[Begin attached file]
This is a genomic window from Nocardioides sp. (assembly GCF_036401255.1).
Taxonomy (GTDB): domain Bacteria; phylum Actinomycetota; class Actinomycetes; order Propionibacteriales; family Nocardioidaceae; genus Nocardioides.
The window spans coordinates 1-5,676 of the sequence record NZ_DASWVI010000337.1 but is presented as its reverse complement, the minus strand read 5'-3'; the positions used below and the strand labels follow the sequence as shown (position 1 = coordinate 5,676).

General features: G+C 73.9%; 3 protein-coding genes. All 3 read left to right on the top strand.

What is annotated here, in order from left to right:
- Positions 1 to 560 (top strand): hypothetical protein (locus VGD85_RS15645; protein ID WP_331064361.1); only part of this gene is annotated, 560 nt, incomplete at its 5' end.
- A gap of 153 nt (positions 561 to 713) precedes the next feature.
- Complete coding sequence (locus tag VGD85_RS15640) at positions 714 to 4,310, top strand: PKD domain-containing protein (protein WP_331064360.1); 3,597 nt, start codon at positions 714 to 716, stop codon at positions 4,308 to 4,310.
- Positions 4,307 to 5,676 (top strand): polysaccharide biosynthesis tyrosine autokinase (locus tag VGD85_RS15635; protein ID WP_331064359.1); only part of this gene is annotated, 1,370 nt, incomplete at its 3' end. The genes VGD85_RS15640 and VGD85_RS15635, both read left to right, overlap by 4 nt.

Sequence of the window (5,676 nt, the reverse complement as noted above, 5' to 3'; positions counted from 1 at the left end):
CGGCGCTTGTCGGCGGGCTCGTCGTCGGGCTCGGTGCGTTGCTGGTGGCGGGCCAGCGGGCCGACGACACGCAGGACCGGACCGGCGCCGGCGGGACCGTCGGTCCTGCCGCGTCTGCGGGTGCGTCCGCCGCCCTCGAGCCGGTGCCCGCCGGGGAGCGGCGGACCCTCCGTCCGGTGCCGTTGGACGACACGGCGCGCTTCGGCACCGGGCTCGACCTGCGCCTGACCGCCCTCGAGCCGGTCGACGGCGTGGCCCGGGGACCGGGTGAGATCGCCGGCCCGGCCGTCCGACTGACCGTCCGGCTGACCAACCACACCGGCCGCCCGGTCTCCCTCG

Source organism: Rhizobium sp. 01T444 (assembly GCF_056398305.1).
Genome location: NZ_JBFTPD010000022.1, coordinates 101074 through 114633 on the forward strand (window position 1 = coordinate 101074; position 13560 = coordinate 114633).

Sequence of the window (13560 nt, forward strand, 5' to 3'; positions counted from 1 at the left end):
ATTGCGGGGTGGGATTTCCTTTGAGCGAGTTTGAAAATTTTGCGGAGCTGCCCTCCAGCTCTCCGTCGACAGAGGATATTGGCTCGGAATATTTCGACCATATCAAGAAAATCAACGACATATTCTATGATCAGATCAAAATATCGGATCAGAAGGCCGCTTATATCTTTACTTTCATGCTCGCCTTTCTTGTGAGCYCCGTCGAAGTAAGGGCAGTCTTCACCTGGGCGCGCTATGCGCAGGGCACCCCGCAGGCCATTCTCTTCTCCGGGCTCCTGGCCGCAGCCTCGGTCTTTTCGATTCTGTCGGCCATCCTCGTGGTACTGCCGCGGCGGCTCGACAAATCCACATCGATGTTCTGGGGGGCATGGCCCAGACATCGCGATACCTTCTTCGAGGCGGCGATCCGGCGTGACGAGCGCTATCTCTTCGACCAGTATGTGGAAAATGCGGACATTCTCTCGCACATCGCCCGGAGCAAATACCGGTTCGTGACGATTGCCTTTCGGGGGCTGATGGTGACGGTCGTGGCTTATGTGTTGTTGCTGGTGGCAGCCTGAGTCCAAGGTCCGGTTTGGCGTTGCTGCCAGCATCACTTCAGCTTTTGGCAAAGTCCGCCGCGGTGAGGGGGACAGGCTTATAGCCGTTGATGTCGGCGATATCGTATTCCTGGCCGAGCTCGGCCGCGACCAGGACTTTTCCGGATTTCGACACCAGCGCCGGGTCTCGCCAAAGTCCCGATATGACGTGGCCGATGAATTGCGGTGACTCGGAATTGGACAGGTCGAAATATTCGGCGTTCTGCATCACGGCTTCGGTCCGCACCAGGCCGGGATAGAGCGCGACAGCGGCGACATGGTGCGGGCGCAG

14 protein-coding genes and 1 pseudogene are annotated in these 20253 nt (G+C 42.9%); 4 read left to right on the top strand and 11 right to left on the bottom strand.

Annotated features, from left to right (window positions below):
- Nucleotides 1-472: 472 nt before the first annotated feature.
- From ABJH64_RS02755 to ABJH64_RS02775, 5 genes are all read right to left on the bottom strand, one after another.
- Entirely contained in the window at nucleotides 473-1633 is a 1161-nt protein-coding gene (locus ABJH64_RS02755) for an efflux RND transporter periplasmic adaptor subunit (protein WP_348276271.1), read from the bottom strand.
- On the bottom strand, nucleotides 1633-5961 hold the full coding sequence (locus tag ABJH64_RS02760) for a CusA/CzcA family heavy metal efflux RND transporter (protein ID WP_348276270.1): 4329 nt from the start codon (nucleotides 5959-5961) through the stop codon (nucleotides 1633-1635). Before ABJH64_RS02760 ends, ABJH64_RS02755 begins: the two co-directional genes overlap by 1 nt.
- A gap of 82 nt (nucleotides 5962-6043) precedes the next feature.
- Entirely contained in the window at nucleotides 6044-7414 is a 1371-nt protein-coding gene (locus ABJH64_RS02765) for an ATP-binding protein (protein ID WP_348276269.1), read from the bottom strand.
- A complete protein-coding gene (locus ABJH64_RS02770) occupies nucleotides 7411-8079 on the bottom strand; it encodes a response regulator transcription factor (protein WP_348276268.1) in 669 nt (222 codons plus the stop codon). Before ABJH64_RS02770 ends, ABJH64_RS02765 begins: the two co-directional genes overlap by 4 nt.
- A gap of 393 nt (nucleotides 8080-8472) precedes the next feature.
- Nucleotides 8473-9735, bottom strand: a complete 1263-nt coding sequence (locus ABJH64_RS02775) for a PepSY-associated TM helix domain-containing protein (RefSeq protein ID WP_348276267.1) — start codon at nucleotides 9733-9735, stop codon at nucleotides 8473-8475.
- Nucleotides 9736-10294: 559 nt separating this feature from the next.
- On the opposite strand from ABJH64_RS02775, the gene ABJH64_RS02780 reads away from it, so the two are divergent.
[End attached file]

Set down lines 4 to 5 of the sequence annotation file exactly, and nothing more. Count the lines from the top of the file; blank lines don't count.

General features: G+C 73.9%; 3 protein-coding genes. All 3 read left to right on the top strand.

What is annotated here, in order from left to right: